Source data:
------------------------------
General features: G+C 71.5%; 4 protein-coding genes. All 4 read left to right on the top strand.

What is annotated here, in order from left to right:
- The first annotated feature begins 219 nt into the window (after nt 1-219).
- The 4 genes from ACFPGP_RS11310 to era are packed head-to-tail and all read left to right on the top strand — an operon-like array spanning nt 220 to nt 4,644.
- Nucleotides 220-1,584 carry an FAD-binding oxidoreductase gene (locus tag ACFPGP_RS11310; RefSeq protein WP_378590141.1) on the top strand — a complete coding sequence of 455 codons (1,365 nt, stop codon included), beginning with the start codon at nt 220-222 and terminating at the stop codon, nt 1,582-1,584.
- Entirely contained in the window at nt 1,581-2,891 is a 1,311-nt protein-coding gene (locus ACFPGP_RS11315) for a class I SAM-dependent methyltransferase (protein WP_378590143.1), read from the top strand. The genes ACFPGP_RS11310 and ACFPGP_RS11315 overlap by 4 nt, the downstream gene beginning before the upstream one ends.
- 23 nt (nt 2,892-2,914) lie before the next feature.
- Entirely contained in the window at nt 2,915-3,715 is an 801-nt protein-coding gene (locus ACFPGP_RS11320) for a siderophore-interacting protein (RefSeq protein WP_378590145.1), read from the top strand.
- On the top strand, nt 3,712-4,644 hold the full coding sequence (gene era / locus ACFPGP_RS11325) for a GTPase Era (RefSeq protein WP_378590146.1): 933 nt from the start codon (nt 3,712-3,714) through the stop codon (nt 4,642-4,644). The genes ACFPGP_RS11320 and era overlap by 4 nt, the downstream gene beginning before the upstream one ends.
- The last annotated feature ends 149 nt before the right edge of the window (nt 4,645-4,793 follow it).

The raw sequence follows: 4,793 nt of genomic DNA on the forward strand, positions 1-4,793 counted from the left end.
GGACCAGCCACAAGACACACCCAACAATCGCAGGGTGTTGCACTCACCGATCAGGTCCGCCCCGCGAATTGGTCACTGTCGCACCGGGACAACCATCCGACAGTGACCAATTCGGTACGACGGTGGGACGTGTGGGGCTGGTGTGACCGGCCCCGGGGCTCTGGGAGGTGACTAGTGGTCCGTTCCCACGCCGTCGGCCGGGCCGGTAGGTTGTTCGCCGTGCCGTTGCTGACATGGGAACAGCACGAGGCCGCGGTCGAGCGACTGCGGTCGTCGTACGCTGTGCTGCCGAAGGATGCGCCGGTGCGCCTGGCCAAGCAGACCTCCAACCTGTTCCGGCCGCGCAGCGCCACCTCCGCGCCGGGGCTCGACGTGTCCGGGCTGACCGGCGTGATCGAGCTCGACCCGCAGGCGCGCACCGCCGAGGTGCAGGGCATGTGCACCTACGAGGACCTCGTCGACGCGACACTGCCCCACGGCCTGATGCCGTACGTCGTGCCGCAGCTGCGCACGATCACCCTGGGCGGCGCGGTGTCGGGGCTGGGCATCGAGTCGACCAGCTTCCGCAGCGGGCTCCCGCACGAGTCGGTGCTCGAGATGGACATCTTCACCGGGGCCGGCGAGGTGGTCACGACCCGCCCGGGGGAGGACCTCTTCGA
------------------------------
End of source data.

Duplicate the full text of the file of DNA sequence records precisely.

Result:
General features: G+C 71.5%; 4 protein-coding genes. All 4 read left to right on the top strand.

What is annotated here, in order from left to right:
- The first annotated feature begins 219 nt into the window (after nt 1-219).
- The 4 genes from ACFPGP_RS11310 to era are packed head-to-tail and all read left to right on the top strand — an operon-like array spanning nt 220 to nt 4,644.
- Nucleotides 220-1,584 carry an FAD-binding oxidoreductase gene (locus tag ACFPGP_RS11310; RefSeq protein WP_378590141.1) on the top strand — a complete coding sequence of 455 codons (1,365 nt, stop codon included), beginning with the start codon at nt 220-222 and terminating at the stop codon, nt 1,582-1,584.
- Entirely contained in the window at nt 1,581-2,891 is a 1,311-nt protein-coding gene (locus ACFPGP_RS11315) for a class I SAM-dependent methyltransferase (protein WP_378590143.1), read from the top strand. The genes ACFPGP_RS11310 and ACFPGP_RS11315 overlap by 4 nt, the downstream gene beginning before the upstream one ends.
- 23 nt (nt 2,892-2,914) lie before the next feature.
- Entirely contained in the window at nt 2,915-3,715 is an 801-nt protein-coding gene (locus ACFPGP_RS11320) for a siderophore-interacting protein (RefSeq protein WP_378590145.1), read from the top strand.
- On the top strand, nt 3,712-4,644 hold the full coding sequence (gene era / locus ACFPGP_RS11325) for a GTPase Era (RefSeq protein WP_378590146.1): 933 nt from the start codon (nt 3,712-3,714) through the stop codon (nt 4,642-4,644). The genes ACFPGP_RS11320 and era overlap by 4 nt, the downstream gene beginning before the upstream one ends.
- The last annotated feature ends 149 nt before the right edge of the window (nt 4,645-4,793 follow it).

The raw sequence follows: 4,793 nt of genomic DNA on the forward strand, positions 1-4,793 counted from the left end.
GGACCAGCCACAAGACACACCCAACAATCGCAGGGTGTTGCACTCACCGATCAGGTCCGCCCCGCGAATTGGTCACTGTCGCACCGGGACAACCATCCGACAGTGACCAATTCGGTACGACGGTGGGACGTGTGGGGCTGGTGTGACCGGCCCCGGGGCTCTGGGAGGTGACTAGTGGTCCGTTCCCACGCCGTCGGCCGGGCCGGTAGGTTGTTCGCCGTGCCGTTGCTGACATGGGAACAGCACGAGGCCGCGGTCGAGCGACTGCGGTCGTCGTACGCTGTGCTGCCGAAGGATGCGCCGGTGCGCCTGGCCAAGCAGACCTCCAACCTGTTCCGGCCGCGCAGCGCCACCTCCGCGCCGGGGCTCGACGTGTCCGGGCTGACCGGCGTGATCGAGCTCGACCCGCAGGCGCGCACCGCCGAGGTGCAGGGCATGTGCACCTACGAGGACCTCGTCGACGCGACACTGCCCCACGGCCTGATGCCGTACGTCGTGCCGCAGCTGCGCACGATCACCCTGGGCGGCGCGGTGTCGGGGCTGGGCATCGAGTCGACCAGCTTCCGCAGCGGGCTCCCGCACGAGTCGGTGCTCGAGATGGACATCTTCACCGGGGCCGGCGAGGTGGTCACGACCCGCCCGGGGGAGGACCTCTTCGA